which has a wireless connection, upgraded hardware and a new processor.
The e-reader sells for $139.99 and can be ordered in advance starting
today; it will be available at the end of October online and in stores.
Borders already sells the wirelessless Kobo eReader for $129.99. Borders
now sells seven e-readers.
Yesterday's launch of K-NFB Reading Technology's Blio e-book platform (Shelf Awareness, September 16, 2010) drew some unenthusiastic responses online and in the media, including criticism of the technology's initial Windows-only capability, downloading complexity, limited and "annoying" voice options and inconsistent e-book pricing.
Singularity Hub summed up many of the criticisms in its review, which noted that "Blio seems woefully behind in a crowded e-reader space and doesn’t seem to 'get' the e-reader market."
In addition to noting the lack of Facebook and Twitter integration, Singularity Hub questioned Blio’s "misguided attempt to push e-books to the PC platform as its opening act. PCs and laptops are not ideal platforms for e-books."
Despite the weaknesses, however, "Blio still might see marginal success. After all, there are hundreds of millions of PCs and laptops out there for Blio to tap into. Furthermore, not everyone can afford or event wants to own a Kindle, iPad, or similar device. In other words, although the Blio doesn’t seem to mesh well with the future, it might be just what is needed for the majority of people that live in the present," Singularity Hub wrote.
This past Sunday, Powell's Technical Books, Portland, Ore., closed
its location at 33 Northwest Park Avenue and is in the process of moving
to a new spot at NW 10th Avenue and Couch Street--Powell's Books
Building 2--across from the City of Books, Powell's main location.
new Powell's Technical Books store opens this Friday, October 1, and
will include the science section from the City of Books. That space in
the City of Books will allow the children's section to expand and create
larger YA and graphic novel sections.
Powell's president Emily
Powell said in a statement: "Our goal was to bring Technical Books
closer to the millions of visitors at the City of Books and to connect
that inventory to our main store location. We hope this offers a better
shopping experience for our customers."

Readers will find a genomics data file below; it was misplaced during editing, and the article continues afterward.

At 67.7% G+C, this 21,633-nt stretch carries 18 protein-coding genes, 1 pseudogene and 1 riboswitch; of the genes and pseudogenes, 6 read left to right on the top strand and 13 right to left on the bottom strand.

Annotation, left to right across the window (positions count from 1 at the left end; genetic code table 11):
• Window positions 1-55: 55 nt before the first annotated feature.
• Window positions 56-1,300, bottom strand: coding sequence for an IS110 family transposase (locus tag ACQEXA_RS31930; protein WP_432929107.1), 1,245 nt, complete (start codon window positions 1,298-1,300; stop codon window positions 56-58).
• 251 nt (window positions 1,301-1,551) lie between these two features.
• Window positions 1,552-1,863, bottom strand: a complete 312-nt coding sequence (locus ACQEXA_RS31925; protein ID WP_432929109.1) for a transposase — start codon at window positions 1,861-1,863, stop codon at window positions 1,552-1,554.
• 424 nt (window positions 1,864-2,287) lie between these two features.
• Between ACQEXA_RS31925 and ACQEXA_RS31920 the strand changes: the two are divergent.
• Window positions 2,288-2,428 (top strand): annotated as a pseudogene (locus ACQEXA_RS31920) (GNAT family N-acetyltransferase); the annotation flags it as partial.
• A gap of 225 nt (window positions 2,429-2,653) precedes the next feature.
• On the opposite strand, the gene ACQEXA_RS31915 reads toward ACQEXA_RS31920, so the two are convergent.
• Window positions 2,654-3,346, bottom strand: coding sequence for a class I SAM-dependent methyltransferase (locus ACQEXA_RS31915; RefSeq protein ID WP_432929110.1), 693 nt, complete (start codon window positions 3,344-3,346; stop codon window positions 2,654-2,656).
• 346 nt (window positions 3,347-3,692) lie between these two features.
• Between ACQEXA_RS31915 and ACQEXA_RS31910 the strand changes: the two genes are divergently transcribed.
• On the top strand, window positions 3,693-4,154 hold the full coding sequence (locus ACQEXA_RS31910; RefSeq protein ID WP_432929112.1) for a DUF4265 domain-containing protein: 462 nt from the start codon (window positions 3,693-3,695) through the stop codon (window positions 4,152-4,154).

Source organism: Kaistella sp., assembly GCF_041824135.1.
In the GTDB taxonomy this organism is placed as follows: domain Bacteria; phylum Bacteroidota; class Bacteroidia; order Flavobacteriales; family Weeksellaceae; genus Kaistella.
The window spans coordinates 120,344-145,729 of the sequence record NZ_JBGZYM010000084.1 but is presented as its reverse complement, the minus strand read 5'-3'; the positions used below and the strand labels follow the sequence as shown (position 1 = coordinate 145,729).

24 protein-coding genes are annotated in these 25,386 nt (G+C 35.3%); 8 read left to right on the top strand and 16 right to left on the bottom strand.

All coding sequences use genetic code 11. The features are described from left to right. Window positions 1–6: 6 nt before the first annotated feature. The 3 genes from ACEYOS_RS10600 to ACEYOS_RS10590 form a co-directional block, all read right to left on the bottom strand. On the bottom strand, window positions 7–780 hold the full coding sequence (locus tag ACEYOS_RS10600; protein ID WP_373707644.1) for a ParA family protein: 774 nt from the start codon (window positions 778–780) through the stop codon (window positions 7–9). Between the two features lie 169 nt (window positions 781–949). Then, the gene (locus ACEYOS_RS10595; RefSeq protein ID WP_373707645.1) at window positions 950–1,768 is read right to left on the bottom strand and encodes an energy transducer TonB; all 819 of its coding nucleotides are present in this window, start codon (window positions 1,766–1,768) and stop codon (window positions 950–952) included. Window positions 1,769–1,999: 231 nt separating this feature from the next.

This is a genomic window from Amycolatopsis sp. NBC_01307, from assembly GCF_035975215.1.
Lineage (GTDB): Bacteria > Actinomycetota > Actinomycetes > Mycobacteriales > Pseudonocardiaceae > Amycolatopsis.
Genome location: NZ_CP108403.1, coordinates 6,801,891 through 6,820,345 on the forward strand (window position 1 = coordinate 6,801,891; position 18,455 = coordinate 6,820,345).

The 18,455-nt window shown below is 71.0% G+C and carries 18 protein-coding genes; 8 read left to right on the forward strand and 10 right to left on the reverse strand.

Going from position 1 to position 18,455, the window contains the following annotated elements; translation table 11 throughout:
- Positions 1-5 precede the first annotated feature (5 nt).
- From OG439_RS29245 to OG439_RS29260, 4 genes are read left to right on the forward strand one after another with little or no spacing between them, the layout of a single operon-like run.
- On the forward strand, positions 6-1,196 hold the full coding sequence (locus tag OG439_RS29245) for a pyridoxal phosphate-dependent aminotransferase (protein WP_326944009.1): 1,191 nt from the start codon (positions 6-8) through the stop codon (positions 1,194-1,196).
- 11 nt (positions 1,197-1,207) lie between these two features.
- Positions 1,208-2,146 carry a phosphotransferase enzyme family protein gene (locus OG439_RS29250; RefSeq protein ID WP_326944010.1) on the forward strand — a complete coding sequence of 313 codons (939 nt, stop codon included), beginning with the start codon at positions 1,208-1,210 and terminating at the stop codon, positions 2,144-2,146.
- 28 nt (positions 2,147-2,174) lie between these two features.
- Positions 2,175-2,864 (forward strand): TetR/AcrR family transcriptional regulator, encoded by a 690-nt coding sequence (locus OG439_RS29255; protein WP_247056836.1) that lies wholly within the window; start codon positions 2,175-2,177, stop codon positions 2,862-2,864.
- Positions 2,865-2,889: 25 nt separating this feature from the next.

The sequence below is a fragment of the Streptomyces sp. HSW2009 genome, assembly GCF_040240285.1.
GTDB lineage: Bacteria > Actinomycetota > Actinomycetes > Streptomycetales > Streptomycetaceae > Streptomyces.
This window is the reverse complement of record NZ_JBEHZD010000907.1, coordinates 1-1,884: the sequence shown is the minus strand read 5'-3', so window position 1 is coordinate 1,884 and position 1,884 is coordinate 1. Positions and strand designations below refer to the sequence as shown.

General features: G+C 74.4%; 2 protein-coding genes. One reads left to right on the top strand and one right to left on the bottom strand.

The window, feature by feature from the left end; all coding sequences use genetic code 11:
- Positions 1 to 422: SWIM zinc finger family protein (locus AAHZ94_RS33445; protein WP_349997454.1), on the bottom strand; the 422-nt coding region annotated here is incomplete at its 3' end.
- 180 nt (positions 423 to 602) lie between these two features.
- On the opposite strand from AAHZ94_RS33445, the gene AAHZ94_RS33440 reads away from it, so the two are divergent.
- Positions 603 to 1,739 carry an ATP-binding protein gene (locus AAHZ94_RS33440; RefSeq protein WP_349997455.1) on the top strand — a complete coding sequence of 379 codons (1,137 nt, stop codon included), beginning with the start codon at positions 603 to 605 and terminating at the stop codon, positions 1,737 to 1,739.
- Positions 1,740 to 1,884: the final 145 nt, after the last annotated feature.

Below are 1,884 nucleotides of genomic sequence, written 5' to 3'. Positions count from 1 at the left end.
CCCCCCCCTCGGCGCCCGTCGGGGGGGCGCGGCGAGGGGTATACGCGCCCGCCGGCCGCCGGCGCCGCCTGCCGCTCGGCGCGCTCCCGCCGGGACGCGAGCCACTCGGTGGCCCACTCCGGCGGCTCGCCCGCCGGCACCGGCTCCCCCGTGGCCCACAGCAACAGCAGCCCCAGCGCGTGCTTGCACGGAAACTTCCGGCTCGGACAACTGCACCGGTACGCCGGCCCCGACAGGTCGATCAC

Reaction to yesterday's Wall Street Journal article, "Authors Feel Pinch in Age of E-Books," was swift and pointed.
"I'm still drying my eyes over the plight of literary fiction writers," wrote Slate's James Ledbetter, adding, "I feel genuinely sorry for literary writers who are upset by that fact and who have to find other ways to pay for their health care, etc. But the truth is that no more than a few dozen literary writers in any generation have ever been able to support a family based solely on their writing. E-books did not create that problem."
On the Three Percent blog, Chad Post observed that "rather than focus on e-book pricing and the struggling publishing industry, we should instead focus on audience development. We simply do not live in a culture that can support 50,000 works of fiction a year on sales alone. Period.... I don't mean to sound like an elitist, but seriously, of the 50,000 works of fiction published in 2008, how many deserved to be? 20,000? 100? Somewhere in between, surely, but the point is, some books are simply printed, others are works of art that won't appeal to everyone, and a select few are picked up by the mainstream culture and make tons of money."
Post admitted to being "a little touchy" about the Journal article's treatment of indie presses, and suggested that "everyone should check out OR Books. Incredibly innovative, great authors, zero advances, quick turn around time for books, and only selling through their website. This is a different option. It runs counter to everything talked about above, and, if successful, could provide some ideas that other publishers could learn from. Learn and adapt. The answer isn't always to freak out; sometimes topics deserve reflection and thought, and sometimes there's a third way to do business."